This article is sponsored by Roc Partners
How has investment in agriculture evolved to cope with worsening economic conditions?
Brad Mytton: Investment in agriculture over the past decade has shown its resilience to economic conditions, providing relatively steady and consistent returns. For example, the labor shortages over the past few years have been used as an opportunity to invest in automation and ultimately deliver greater efficiencies.
However, all this investment to date has been carried out in an environment of low interest rates and relatively cheap access to capital. Clearly, the picture has now changed, with high inflation and normalizing interest rates.
Because of this, investors are demanding higher yields and better returns, which makes investment selection more challenging. This can’t just happen automatically. Investment managers need to consider areas in which there can be some added value to drive better returns. In this respect, food producers risk being caught in the middle of inflation increasing their costs and higher interest rates limiting consumer spending power.
Producers have to be cognizant of this risk and find a way to pass on these costs to avoid being squeezed.
This is where a private equity model can prove effective, as we are focusing on customer trends first and then looking at how these trends flow through to demand for food, following the supply chain from there to invest where we can add the most value. This lens allows us to identify projects where consumer demand remains more resilient.
This economic environment clearly presents challenges, but there are opportunities too. The market disruption won’t last forever. Investment managers who think about how they can do better in the current environment will find that they have created a new way of outperforming in other times.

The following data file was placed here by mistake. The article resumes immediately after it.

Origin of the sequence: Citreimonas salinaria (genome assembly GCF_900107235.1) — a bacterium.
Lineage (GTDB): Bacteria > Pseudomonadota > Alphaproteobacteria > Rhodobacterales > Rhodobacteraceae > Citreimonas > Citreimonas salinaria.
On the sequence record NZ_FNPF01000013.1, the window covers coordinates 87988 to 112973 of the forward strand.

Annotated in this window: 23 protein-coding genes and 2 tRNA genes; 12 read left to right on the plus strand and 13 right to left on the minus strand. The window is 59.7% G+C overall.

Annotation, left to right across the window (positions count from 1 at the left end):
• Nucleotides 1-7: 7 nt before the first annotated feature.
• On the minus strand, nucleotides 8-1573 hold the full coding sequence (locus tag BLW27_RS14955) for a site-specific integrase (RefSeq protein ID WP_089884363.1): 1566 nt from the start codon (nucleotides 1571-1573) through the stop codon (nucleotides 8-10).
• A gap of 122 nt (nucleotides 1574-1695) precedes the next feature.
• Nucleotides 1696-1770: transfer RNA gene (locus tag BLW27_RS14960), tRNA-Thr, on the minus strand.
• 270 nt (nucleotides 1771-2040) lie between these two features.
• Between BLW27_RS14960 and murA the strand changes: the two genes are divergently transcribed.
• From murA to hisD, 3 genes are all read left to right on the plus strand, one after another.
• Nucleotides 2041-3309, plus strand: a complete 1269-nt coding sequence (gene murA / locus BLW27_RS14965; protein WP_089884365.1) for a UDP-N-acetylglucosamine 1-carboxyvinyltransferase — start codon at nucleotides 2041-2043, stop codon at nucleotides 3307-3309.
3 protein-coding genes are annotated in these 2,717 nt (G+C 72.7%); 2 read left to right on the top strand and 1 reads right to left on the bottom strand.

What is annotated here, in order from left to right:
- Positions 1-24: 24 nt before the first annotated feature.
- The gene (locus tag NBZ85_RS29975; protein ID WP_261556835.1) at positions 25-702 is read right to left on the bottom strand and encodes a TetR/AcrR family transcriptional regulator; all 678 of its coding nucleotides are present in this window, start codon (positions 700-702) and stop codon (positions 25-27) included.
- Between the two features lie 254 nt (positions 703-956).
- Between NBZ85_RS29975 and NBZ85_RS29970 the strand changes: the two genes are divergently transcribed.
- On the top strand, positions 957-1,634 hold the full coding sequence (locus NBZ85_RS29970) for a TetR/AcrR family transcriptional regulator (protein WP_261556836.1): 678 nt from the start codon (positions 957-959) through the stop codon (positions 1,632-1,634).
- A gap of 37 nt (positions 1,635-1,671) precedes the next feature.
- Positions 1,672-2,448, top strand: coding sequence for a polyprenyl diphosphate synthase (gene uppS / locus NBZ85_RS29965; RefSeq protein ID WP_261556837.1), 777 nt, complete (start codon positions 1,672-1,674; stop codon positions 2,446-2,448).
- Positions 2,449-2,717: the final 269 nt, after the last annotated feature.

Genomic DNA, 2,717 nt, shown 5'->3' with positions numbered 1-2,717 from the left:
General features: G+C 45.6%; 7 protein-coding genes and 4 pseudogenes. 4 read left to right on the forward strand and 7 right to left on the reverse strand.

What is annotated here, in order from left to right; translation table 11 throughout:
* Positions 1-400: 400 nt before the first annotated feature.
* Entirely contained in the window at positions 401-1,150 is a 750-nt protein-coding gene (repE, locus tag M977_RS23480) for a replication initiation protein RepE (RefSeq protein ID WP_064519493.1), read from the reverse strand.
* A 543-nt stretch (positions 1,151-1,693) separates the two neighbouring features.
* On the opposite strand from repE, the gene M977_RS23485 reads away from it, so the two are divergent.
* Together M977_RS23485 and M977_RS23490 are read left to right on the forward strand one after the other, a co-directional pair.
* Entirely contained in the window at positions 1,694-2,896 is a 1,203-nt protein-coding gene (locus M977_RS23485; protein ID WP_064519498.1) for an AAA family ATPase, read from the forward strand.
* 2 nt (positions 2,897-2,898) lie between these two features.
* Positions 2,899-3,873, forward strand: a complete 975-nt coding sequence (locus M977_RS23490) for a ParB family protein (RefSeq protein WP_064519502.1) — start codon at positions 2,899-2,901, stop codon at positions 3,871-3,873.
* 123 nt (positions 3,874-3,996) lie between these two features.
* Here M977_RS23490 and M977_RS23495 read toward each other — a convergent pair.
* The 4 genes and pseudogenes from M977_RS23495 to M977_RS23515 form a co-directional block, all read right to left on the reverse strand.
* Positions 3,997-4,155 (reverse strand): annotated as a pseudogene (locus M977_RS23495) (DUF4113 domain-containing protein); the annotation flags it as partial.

So this earnings squeeze hasn’t really changed how you run your business?
Frank Barillaro: As Brad said, we believe these cost pressures present an opportunity. They force firms to find ways to become leaner and more efficient, and think more carefully about cost management. In many cases, these operational efficiencies become permanent, so when things return to normal and margins start to expand again, you’re left in a better position than before the disruption began.
A number of our investment entities are thinking at the moment: “Where can we be more efficient? Where can we cut costs? How can we do things differently?”
Getting to the bottom of these key questions is a really good opportunity for the Australian farmer and the Australian agricultural industry as a whole to become better, leaner, faster. As a result, if we can carefully navigate the next 12 to 24 months of uncertainty, we’ll come out of the other side in a really good position.
Anthony Abraham: As part of managing costs and operations more generally, we look for businesses that allow us to control as much as possible – what we call ‘investments with a roof’. Businesses such as chicken farms and glasshouses are good examples. Agriculture is an industry which faces into climatic volatility. By putting a roof on things, you can expand the number of elements that you can control, which helps drive productivity. You can increase the heat if the temperature becomes too cold or cool things when the weather is too hot. You can also turn the water on at just the right time. While putting a roof on things is the ultimate form of control, there are other ways of reducing uncertainty, for example, introducing clever irrigation systems into farmland.